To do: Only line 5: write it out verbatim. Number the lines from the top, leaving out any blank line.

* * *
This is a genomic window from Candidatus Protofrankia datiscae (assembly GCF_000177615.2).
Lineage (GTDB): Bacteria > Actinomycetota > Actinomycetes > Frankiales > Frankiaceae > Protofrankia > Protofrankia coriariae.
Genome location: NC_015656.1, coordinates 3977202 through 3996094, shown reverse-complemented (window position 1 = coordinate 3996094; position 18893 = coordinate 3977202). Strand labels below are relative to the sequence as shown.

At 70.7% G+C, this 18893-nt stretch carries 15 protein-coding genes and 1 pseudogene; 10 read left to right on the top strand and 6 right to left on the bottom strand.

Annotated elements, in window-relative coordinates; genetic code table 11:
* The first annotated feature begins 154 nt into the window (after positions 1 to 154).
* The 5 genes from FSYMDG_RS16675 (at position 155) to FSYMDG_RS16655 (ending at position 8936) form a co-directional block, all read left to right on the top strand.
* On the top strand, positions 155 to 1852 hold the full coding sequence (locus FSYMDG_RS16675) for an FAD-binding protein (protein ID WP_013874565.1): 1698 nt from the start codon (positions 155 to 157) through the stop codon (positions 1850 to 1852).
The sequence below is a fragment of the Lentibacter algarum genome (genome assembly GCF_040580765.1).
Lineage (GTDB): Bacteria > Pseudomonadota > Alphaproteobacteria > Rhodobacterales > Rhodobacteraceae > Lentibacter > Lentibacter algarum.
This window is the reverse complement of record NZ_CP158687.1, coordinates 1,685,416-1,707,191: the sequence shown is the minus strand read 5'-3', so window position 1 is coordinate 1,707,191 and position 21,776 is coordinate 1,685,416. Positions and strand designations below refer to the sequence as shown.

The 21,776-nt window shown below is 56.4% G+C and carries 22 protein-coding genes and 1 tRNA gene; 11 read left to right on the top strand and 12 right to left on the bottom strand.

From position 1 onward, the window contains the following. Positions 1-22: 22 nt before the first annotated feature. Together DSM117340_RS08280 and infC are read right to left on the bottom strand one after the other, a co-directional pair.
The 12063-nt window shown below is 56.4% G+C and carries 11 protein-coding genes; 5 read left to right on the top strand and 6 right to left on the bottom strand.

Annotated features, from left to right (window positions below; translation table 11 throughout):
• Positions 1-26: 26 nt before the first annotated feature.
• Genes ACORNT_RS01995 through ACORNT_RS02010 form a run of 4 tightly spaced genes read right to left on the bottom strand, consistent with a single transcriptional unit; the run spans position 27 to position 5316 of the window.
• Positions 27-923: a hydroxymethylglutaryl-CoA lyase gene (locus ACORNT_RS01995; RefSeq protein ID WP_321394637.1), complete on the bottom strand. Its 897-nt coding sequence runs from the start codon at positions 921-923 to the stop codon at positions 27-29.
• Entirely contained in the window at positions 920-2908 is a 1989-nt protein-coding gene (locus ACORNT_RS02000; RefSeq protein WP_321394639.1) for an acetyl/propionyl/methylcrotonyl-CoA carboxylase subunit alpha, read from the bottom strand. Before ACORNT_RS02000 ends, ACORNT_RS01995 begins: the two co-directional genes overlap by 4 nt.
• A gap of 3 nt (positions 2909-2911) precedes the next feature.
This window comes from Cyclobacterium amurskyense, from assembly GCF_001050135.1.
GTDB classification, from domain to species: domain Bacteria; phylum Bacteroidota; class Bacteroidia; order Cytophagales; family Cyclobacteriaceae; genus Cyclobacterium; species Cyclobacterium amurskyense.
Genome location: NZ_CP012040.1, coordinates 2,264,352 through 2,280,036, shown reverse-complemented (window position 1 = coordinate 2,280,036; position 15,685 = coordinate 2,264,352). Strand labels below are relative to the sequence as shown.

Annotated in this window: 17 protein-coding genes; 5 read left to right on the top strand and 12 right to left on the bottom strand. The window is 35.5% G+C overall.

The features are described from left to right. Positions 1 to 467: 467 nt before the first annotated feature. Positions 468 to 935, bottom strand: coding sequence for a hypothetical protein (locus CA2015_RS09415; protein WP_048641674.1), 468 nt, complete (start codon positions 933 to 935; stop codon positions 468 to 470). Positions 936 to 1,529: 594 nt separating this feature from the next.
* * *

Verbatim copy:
Annotated elements, in window-relative coordinates; genetic code table 11: